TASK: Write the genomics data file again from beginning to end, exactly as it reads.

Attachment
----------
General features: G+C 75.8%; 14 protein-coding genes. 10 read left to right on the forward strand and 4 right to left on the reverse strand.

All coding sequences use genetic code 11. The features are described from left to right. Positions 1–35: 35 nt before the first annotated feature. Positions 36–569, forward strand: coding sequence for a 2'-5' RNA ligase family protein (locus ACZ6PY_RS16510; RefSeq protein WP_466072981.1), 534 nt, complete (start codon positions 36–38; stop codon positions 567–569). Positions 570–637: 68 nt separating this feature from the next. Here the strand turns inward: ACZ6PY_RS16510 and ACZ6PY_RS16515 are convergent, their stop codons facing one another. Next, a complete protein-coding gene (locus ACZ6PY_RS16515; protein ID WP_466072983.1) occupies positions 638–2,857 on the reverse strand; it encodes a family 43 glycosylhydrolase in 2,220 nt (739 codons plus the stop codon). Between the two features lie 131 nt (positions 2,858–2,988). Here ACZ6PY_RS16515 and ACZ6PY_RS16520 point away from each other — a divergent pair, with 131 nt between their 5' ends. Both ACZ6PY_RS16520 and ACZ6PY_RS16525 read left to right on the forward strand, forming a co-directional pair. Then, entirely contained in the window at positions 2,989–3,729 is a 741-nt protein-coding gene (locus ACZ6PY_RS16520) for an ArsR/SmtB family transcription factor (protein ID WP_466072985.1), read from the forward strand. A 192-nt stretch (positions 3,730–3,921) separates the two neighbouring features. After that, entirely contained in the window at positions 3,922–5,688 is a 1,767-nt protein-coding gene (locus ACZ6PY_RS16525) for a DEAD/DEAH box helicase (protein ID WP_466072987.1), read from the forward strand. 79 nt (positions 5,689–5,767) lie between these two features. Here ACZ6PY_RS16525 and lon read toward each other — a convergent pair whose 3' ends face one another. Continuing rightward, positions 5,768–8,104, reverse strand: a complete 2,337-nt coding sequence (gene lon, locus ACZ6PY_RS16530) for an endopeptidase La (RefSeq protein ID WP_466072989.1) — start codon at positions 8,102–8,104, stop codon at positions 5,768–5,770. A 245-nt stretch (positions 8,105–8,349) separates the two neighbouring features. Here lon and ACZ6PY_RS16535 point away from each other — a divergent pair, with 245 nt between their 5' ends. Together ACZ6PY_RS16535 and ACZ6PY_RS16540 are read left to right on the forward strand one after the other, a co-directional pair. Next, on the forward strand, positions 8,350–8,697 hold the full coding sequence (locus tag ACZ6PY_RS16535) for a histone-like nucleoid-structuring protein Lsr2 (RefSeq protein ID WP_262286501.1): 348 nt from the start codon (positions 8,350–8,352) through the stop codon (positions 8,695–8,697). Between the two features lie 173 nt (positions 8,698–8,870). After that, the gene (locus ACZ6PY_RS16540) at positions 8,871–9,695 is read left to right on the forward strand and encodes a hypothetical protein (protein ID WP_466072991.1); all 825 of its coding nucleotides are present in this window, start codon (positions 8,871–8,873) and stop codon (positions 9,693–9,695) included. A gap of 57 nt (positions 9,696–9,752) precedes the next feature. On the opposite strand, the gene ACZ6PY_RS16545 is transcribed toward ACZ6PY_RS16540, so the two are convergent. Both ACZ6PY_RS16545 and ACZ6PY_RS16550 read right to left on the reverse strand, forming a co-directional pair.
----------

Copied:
General features: G+C 75.8%; 14 protein-coding genes. 10 read left to right on the forward strand and 4 right to left on the reverse strand.

All coding sequences use genetic code 11. The features are described from left to right. Positions 1–35: 35 nt before the first annotated feature. Positions 36–569, forward strand: coding sequence for a 2'-5' RNA ligase family protein (locus ACZ6PY_RS16510; RefSeq protein WP_466072981.1), 534 nt, complete (start codon positions 36–38; stop codon positions 567–569). Positions 570–637: 68 nt separating this feature from the next. Here the strand turns inward: ACZ6PY_RS16510 and ACZ6PY_RS16515 are convergent, their stop codons facing one another. Next, a complete protein-coding gene (locus ACZ6PY_RS16515; protein ID WP_466072983.1) occupies positions 638–2,857 on the reverse strand; it encodes a family 43 glycosylhydrolase in 2,220 nt (739 codons plus the stop codon). Between the two features lie 131 nt (positions 2,858–2,988). Here ACZ6PY_RS16515 and ACZ6PY_RS16520 point away from each other — a divergent pair, with 131 nt between their 5' ends. Both ACZ6PY_RS16520 and ACZ6PY_RS16525 read left to right on the forward strand, forming a co-directional pair. Then, entirely contained in the window at positions 2,989–3,729 is a 741-nt protein-coding gene (locus ACZ6PY_RS16520) for an ArsR/SmtB family transcription factor (protein ID WP_466072985.1), read from the forward strand. A 192-nt stretch (positions 3,730–3,921) separates the two neighbouring features. After that, entirely contained in the window at positions 3,922–5,688 is a 1,767-nt protein-coding gene (locus ACZ6PY_RS16525) for a DEAD/DEAH box helicase (protein ID WP_466072987.1), read from the forward strand. 79 nt (positions 5,689–5,767) lie between these two features. Here ACZ6PY_RS16525 and lon read toward each other — a convergent pair whose 3' ends face one another. Continuing rightward, positions 5,768–8,104, reverse strand: a complete 2,337-nt coding sequence (gene lon, locus ACZ6PY_RS16530) for an endopeptidase La (RefSeq protein ID WP_466072989.1) — start codon at positions 8,102–8,104, stop codon at positions 5,768–5,770. A 245-nt stretch (positions 8,105–8,349) separates the two neighbouring features. Here lon and ACZ6PY_RS16535 point away from each other — a divergent pair, with 245 nt between their 5' ends. Together ACZ6PY_RS16535 and ACZ6PY_RS16540 are read left to right on the forward strand one after the other, a co-directional pair. Next, on the forward strand, positions 8,350–8,697 hold the full coding sequence (locus tag ACZ6PY_RS16535) for a histone-like nucleoid-structuring protein Lsr2 (RefSeq protein ID WP_262286501.1): 348 nt from the start codon (positions 8,350–8,352) through the stop codon (positions 8,695–8,697). Between the two features lie 173 nt (positions 8,698–8,870). After that, the gene (locus ACZ6PY_RS16540) at positions 8,871–9,695 is read left to right on the forward strand and encodes a hypothetical protein (protein ID WP_466072991.1); all 825 of its coding nucleotides are present in this window, start codon (positions 8,871–8,873) and stop codon (positions 9,693–9,695) included. A gap of 57 nt (positions 9,696–9,752) precedes the next feature. On the opposite strand, the gene ACZ6PY_RS16545 is transcribed toward ACZ6PY_RS16540, so the two are convergent. Both ACZ6PY_RS16545 and ACZ6PY_RS16550 read right to left on the reverse strand, forming a co-directional pair.